• FAME Performing Arts

Process vs. Product

Updated: Feb 15, 2019

By: Chris Rowbury with forward by Michelle Graham

Do we practice so that we sing better at a performance, or do we practice being better singers? I have students who enjoy the process inside the studio where we are working on technique and fleshing out vocal “issues” and learning different ways to “hear” and sing a passage. I also have students who practice learning enough technique to sing a song correctly, and only long enough to learn it for a recital or performance.

I love Chris Rowbury’s blog! I love that he encourages people in a free and natural sound. He leads entire weekends of singing in unison and harmony… oh, my dream!! Most of all, he seems to encourage singers, young and old, to KEEP SINGING!

In this post (original blog here) he says the very words that I have often thought ( with a much nicer accent, I imagine)! Read this and think about who you are in your choir, or in your private lessons. Why are you there? What is your goal?


Process vs. Product: Are you along for the singing ride or just the final performance?

Learning and polishing a song can be a long process. Some people find it a chore and can’t wait to get to the end result: a public performance.

But others enjoy the ride, going deeper into the song, finding the nuances, becoming immersed in the whole process and not having any particular end in sight. However, process and product don’t have to be different things.

Something to work towards -

I had a singer in my choir who was thinking of leaving after a few terms until I announced that we would be having a concert. They decided to stay because now they “had something to work towards.”

But in rehearsal that same singer never really got to grip with any of the songs, found rehearsing a bit of a chore and was easily put off by the other parts. You’d think that performing in public would be the last thing they wanted to do!

At the end of all of my singing workshops I go back over the songs we’ve learnt and record the group singing them. It’s great for people to have something to remind them of the songs they’ve learnt (most people forget them by the next morning!), but also a good way to demonstrate to people how great they sound (not something you’re always aware of from within your part).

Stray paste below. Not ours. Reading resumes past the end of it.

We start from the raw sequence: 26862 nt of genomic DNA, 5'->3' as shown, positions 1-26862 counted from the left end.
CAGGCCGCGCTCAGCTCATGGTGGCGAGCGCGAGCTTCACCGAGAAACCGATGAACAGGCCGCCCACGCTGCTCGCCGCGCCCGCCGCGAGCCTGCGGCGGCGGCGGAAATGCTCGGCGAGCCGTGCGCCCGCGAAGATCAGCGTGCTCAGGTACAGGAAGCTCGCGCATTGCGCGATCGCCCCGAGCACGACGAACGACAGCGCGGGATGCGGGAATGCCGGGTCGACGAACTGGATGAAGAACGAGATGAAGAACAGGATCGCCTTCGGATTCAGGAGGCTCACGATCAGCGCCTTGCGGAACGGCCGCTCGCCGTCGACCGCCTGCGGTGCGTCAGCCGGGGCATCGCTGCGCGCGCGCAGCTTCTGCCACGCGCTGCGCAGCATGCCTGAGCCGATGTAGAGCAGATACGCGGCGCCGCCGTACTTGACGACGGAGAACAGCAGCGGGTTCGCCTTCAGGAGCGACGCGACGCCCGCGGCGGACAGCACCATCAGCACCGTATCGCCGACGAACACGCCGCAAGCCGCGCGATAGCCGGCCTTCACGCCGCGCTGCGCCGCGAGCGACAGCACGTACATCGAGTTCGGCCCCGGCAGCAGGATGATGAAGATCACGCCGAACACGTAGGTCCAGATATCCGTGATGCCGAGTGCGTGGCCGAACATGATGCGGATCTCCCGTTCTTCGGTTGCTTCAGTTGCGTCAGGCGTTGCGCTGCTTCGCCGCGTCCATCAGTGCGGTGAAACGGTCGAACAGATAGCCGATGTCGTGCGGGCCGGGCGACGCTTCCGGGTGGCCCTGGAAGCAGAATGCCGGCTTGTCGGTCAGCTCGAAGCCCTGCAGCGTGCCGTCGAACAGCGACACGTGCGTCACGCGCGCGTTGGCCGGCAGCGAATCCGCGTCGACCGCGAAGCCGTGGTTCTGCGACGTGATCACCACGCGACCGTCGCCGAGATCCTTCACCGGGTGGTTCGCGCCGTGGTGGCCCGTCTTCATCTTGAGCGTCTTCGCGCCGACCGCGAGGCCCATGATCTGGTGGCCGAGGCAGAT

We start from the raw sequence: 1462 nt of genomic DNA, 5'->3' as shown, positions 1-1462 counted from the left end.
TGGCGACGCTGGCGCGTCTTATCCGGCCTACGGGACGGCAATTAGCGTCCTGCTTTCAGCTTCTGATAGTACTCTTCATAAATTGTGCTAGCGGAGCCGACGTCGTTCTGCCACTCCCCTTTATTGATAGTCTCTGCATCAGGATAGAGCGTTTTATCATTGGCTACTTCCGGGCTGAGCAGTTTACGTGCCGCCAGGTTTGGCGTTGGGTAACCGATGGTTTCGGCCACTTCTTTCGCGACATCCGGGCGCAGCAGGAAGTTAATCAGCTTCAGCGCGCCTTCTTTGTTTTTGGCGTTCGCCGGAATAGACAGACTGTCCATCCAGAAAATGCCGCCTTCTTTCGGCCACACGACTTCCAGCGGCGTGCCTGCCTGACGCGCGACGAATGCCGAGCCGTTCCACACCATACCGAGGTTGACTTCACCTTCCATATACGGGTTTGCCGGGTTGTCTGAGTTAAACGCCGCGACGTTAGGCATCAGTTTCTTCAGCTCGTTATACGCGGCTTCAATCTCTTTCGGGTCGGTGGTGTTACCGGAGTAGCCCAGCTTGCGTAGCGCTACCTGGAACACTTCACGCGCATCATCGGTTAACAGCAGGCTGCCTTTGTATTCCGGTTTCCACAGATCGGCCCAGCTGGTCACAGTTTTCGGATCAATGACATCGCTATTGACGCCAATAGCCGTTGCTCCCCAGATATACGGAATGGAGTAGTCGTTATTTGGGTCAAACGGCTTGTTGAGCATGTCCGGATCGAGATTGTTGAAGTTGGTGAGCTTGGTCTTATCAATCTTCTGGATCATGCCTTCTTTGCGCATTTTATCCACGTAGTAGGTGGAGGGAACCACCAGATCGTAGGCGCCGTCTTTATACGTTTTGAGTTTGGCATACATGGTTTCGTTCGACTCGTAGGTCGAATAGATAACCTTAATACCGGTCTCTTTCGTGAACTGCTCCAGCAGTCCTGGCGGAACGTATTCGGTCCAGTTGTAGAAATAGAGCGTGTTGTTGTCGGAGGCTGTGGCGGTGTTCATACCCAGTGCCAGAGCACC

Inevitably, at the end of a long day people are tired and will have forgotten what they learnt a few hours earlier. Even though we revise the songs it’s invariably not the best version of them that we’ve sung that day.

Often in the comments afterwards people suggest that we record each song immediately after we’ve learnt it so that it’s fresh and accurate. But that’s not the point! That’s focusing on product whereas my aim is to assist the process of learning.

By revising the song a few hours after learning it and having a clear goal (i.e. making a recording), it focuses the mind and revisits new learning just before it’s forgotten (something that recent research has shown is the best way to get something into long term memory).

So the end result is not the best performance of the song, but so what? By going over the songs at the end I hope I’m helping people learn and remember them better.

However, people still worry about the quality of the end product. If we spent the whole day trying to record perfect renditions of the songs we wouldn’t get through many, it would stop being fun and turn into something else entirely.

Chris Rowbury directs the OK Choir Ensemble's Annual Concert in Suffolk, UK.

Be here now, don’t just think of the end -

The danger with focusing on the end product rather than simply enjoying the journey is that we end up looking to the future rather than being attentive to the moment. We also begin to believe that once we’ve performed or recorded a song that somehow we’ve arrived and the process is over.

But a song is never finished. There are always improvements to be made, nuances to understand, depths to reveal.

One way of avoiding this is to think of performance as process. A recent blog post by Jennifer Mackerras (Performance as process, not product) points out that the performance is not the end point, but just another stage in the journey.

The danger of thinking of it as an end result is that we think that all the work has already been done in rehearsal and we stop paying attention to the moment, in the performance itself. And that’s when everything can go wrong!

Chris Rowbury is a choir and singing workshop leader based in the UK. He teaches unaccompanied harmony songs from across the globe, all in the original languages. He is a member of the Natural Voice Practitioners’ Network and shares their ethos: “We believe that singing is everyone’s birthright and we are committed to teaching styles that are accepting and inclusive of all, regardless of musical experience and ability”. Chris has 30 years’ experience of teaching and running workshops in singing, voice and theatre. He has worked all over the world as a teacher, director and performer. He has taught at the Royal Festival Hall in London, at several well-known UK drama schools, at music festivals and for major corporations. Chris runs regular world music singing groups and community choirs as well as working as a freelance workshop leader and performer. His approach to singing is informal, energetic and empowering with plenty of fun and laughter.


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